Do We Still Need to Send People into Space?
Did you know that humans haven’t walked on the lunar surface since the Apollo 17 mission, in 1972? With NASA’s Artemis missions, astronauts could soon be on the moon again—and eventually on Mars. Artemis I will take an Orion spacecraft on a journey around the moon and back. No crew members will be on board. But in 2025, NASA plans to begin setting up a base camp for astronauts, near the moon’s south pole. They’ll study how long-term space travel affects humans. The possibilities are exciting. But is space travel worth the dangers it poses to astronauts? We have plenty of technology for safely exploring space: probes, telescopes, rovers. Do we really need to send people? We asked TFK Kid Reporters to weigh in on this question.
Elisha Lee, 11
We still need to send humans into space. Earth could become overpopulated. If we fail to address climate change, the planet could become uninhabitable. We’ll need to go to space to survive. With the Artemis missions, we could establish a moon base. That would be a step toward the bigger goal of reaching Mars. We need to find out if living on Mars is possible. The robotic missions send back a lot of information. But it won’t be enough to help us understand how we’d fare on another planet. Only human exploration can prepare us for that future.
Lino Marrero, 15
As a future aerospace engineer who believes in the promises of space, I also believe in automated space technology. Sending humans to space was a good idea in the 1960s. It made us feel proud of human potential. But at that time, we didn’t have powerful space telescopes like Hubble or Webb. Or robots like the Mars rover. It’s time to reconsider how we go to space. Sending robots costs less than sending humans. Robots can stay in space longer and don’t make mistakes. And robots’ lives are not at risk. If damaged, they can be repaired or replaced. Their scientific returns are too great to ignore.
Orion Jean, 11
Forth Worth, Texas
I believe sending humans to space is still a necessity. Automated spacecraft, like the uncrewed Orion that’s headed for the moon, may have certain advantages. But there’s no substitute for human exploration. Think back to the Apollo missions and how they inspired us as a nation. That can happen again, with benefits that will continue into the future.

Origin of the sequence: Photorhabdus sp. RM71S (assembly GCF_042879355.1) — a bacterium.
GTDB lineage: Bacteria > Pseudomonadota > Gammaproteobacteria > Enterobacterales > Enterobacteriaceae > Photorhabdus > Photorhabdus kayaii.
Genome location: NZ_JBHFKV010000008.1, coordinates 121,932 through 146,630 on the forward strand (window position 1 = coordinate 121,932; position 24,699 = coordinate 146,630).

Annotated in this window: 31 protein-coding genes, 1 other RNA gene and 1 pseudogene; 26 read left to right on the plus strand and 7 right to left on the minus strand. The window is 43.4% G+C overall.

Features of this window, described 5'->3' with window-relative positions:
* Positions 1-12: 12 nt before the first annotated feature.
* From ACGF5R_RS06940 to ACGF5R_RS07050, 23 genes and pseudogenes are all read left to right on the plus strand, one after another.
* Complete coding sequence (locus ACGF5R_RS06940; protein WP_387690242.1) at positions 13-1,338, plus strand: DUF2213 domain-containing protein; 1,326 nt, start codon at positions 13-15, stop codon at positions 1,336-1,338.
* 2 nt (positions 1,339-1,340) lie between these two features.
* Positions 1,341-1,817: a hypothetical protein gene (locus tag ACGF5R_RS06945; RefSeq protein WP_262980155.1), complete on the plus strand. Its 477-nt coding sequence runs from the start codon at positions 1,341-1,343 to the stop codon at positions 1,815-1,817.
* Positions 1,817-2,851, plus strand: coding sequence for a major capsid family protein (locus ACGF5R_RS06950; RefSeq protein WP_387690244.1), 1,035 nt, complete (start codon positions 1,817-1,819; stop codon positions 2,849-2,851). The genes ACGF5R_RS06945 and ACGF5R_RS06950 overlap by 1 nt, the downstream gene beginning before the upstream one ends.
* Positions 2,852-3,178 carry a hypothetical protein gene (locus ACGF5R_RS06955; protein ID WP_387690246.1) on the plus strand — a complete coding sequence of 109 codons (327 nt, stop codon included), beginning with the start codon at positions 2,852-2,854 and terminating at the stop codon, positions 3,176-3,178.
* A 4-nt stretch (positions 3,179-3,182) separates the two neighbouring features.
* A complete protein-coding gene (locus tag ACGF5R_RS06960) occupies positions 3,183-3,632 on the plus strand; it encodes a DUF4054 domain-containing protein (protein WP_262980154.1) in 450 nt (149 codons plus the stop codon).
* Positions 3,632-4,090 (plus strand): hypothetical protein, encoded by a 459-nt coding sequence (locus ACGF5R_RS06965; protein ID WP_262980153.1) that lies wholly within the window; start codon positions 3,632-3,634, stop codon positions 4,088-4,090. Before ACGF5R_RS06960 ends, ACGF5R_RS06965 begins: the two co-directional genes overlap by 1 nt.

The experiences of the first American crew returning to the moon will inspire the next generation of STEM leaders. That generation of scientists will unlock new mysteries, and answer the questions we haven’t yet thought to ask.
Shaivi Moparthi, 13
Sugar Land, Texas
Space travel can take a huge toll on the human body. Two of the most dangerous aspects of going to space are radiation and microgravity. They can lead to weakened bones and cell damage. Astronauts also experience fatigue and depression from long periods of isolation. Living in a spacecraft is not easy. Advanced technologies like artificial intelligence and robotics have transformed space missions. Rovers and robots can perform as well as, or better than, people. They could stay on the moon or Mars for decades, doing research, with no danger to human life.
Kellen Bhatt, 11
Humans should continue going to space. Astronauts still face dangers, but practice makes perfect. As research and technology develop, we’ll find ways to keep astronauts safe. We’ll also find ways to reduce the impact of low gravity on the body and protect astronauts’ health. And let’s not forget what we’ll gain from human experience. Robots can gather information. But they can’t respond like humans in all situations. We couldn’t rely on them to develop a space colony that would be fit for humans. We shouldn’t let them handle all the missions.
Samirah Horton, 13
Brooklyn, New York
We should not send humans into space, at least not now. Sending humans into space costs a lot of money. For example, it’s estimated that by 2025, NASA will spend $93 billion on the Artemis moon program. That same money could be used for solving problems on Earth. We could invest in cleaner energy to fight climate change, or fund research for curing diseases. I’m not saying that space exploration should never happen. But for now, we should explore space with the technology we have, and focus on addressing the problems we have on Earth.
The Next Debate! Should kids have smartphones? Email your opinion to firstname.lastname@example.org by October 21. Your response might be featured in an upcoming issue.
*Submissions have been edited only for length and clarity. They are not intended to reflect the views of TIME for Kids. Ages are accurate as of the time of submission.